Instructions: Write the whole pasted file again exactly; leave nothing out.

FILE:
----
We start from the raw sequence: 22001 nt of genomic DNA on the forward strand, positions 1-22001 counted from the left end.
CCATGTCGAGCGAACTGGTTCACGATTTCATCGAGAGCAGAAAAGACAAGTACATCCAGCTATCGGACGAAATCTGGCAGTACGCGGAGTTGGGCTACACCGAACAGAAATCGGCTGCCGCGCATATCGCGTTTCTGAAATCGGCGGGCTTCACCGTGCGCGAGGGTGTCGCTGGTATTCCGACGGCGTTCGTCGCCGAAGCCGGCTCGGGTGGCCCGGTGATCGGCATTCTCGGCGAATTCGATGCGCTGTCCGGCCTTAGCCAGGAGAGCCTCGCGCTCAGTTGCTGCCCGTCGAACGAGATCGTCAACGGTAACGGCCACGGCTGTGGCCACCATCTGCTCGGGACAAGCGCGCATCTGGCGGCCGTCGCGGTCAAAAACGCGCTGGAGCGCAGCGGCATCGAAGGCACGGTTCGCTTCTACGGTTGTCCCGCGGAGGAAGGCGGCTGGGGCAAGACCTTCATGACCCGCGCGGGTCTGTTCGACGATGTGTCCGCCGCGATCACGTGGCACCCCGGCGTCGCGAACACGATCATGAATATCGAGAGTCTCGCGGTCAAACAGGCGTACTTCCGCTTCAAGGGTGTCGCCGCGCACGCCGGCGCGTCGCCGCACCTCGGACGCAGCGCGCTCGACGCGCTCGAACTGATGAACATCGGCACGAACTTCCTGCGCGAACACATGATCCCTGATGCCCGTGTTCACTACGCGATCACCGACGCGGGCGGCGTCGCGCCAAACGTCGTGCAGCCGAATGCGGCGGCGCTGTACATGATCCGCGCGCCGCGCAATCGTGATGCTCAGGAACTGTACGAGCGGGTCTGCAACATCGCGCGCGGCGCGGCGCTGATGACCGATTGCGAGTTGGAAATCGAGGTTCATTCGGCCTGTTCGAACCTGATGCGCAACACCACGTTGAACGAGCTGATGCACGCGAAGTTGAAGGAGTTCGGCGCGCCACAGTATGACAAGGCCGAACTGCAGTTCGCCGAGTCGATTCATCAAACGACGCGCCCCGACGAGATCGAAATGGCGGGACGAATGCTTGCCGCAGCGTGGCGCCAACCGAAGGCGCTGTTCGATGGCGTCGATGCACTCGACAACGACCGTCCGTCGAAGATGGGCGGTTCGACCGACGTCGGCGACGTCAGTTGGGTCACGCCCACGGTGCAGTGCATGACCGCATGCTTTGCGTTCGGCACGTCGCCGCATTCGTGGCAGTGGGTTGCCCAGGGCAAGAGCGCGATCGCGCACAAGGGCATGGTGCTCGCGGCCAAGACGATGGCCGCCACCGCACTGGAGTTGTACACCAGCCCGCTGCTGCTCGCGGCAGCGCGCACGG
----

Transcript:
We start from the raw sequence: 22001 nt of genomic DNA on the forward strand, positions 1-22001 counted from the left end.
CCATGTCGAGCGAACTGGTTCACGATTTCATCGAGAGCAGAAAAGACAAGTACATCCAGCTATCGGACGAAATCTGGCAGTACGCGGAGTTGGGCTACACCGAACAGAAATCGGCTGCCGCGCATATCGCGTTTCTGAAATCGGCGGGCTTCACCGTGCGCGAGGGTGTCGCTGGTATTCCGACGGCGTTCGTCGCCGAAGCCGGCTCGGGTGGCCCGGTGATCGGCATTCTCGGCGAATTCGATGCGCTGTCCGGCCTTAGCCAGGAGAGCCTCGCGCTCAGTTGCTGCCCGTCGAACGAGATCGTCAACGGTAACGGCCACGGCTGTGGCCACCATCTGCTCGGGACAAGCGCGCATCTGGCGGCCGTCGCGGTCAAAAACGCGCTGGAGCGCAGCGGCATCGAAGGCACGGTTCGCTTCTACGGTTGTCCCGCGGAGGAAGGCGGCTGGGGCAAGACCTTCATGACCCGCGCGGGTCTGTTCGACGATGTGTCCGCCGCGATCACGTGGCACCCCGGCGTCGCGAACACGATCATGAATATCGAGAGTCTCGCGGTCAAACAGGCGTACTTCCGCTTCAAGGGTGTCGCCGCGCACGCCGGCGCGTCGCCGCACCTCGGACGCAGCGCGCTCGACGCGCTCGAACTGATGAACATCGGCACGAACTTCCTGCGCGAACACATGATCCCTGATGCCCGTGTTCACTACGCGATCACCGACGCGGGCGGCGTCGCGCCAAACGTCGTGCAGCCGAATGCGGCGGCGCTGTACATGATCCGCGCGCCGCGCAATCGTGATGCTCAGGAACTGTACGAGCGGGTCTGCAACATCGCGCGCGGCGCGGCGCTGATGACCGATTGCGAGTTGGAAATCGAGGTTCATTCGGCCTGTTCGAACCTGATGCGCAACACCACGTTGAACGAGCTGATGCACGCGAAGTTGAAGGAGTTCGGCGCGCCACAGTATGACAAGGCCGAACTGCAGTTCGCCGAGTCGATTCATCAAACGACGCGCCCCGACGAGATCGAAATGGCGGGACGAATGCTTGCCGCAGCGTGGCGCCAACCGAAGGCGCTGTTCGATGGCGTCGATGCACTCGACAACGACCGTCCGTCGAAGATGGGCGGTTCGACCGACGTCGGCGACGTCAGTTGGGTCACGCCCACGGTGCAGTGCATGACCGCATGCTTTGCGTTCGGCACGTCGCCGCATTCGTGGCAGTGGGTTGCCCAGGGCAAGAGCGCGATCGCGCACAAGGGCATGGTGCTCGCGGCCAAGACGATGGCCGCCACCGCACTGGAGTTGTACACCAGCCCGCTGCTGCTCGCGGCAGCGCGCACGG